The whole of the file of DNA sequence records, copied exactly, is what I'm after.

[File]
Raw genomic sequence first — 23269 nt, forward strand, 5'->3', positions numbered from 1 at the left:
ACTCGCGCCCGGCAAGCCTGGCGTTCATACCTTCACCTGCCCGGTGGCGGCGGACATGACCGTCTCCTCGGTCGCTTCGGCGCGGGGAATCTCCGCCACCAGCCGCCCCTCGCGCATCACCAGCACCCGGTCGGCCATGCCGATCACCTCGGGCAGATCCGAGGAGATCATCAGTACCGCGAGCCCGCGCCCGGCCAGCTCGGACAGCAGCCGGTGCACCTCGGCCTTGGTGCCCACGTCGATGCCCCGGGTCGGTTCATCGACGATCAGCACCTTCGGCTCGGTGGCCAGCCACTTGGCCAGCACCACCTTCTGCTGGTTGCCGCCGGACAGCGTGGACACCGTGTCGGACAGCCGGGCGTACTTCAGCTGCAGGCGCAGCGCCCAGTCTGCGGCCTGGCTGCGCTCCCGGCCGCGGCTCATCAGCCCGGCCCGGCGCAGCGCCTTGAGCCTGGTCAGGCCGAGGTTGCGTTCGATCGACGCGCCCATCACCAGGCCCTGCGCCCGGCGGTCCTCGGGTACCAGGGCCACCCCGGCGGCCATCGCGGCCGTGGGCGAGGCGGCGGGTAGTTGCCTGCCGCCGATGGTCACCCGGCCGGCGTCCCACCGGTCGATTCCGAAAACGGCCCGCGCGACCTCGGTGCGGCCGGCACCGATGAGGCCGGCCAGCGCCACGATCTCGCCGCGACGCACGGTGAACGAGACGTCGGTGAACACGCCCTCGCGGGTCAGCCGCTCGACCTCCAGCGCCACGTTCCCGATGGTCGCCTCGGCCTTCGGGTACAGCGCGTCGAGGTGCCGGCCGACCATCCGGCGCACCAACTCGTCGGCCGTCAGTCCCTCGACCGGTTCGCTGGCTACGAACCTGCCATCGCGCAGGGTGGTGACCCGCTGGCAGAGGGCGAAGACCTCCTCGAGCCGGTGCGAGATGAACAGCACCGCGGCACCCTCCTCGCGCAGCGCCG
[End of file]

Raw genomic sequence first — 23269 nt, forward strand, 5'->3', positions numbered from 1 at the left:
ACTCGCGCCCGGCAAGCCTGGCGTTCATACCTTCACCTGCCCGGTGGCGGCGGACATGACCGTCTCCTCGGTCGCTTCGGCGCGGGGAATCTCCGCCACCAGCCGCCCCTCGCGCATCACCAGCACCCGGTCGGCCATGCCGATCACCTCGGGCAGATCCGAGGAGATCATCAGTACCGCGAGCCCGCGCCCGGCCAGCTCGGACAGCAGCCGGTGCACCTCGGCCTTGGTGCCCACGTCGATGCCCCGGGTCGGTTCATCGACGATCAGCACCTTCGGCTCGGTGGCCAGCCACTTGGCCAGCACCACCTTCTGCTGGTTGCCGCCGGACAGCGTGGACACCGTGTCGGACAGCCGGGCGTACTTCAGCTGCAGGCGCAGCGCCCAGTCTGCGGCCTGGCTGCGCTCCCGGCCGCGGCTCATCAGCCCGGCCCGGCGCAGCGCCTTGAGCCTGGTCAGGCCGAGGTTGCGTTCGATCGACGCGCCCATCACCAGGCCCTGCGCCCGGCGGTCCTCGGGTACCAGGGCCACCCCGGCGGCCATCGCGGCCGTGGGCGAGGCGGCGGGTAGTTGCCTGCCGCCGATGGTCACCCGGCCGGCGTCCCACCGGTCGATTCCGAAAACGGCCCGCGCGACCTCGGTGCGGCCGGCACCGATGAGGCCGGCCAGCGCCACGATCTCGCCGCGACGCACGGTGAACGAGACGTCGGTGAACACGCCCTCGCGGGTCAGCCGCTCGACCTCCAGCGCCACGTTCCCGATGGTCGCCTCGGCCTTCGGGTACAGCGCGTCGAGGTGCCGGCCGACCATCCGGCGCACCAACTCGTCGGCCGTCAGTCCCTCGACCGGTTCGCTGGCTACGAACCTGCCATCGCGCAGGGTGGTGACCCGCTGGCAGAGGGCGAAGACCTCCTCGAGCCGGTGCGAGATGAACAGCACCGCGGCACCCTCCTCGCGCAGCGCCG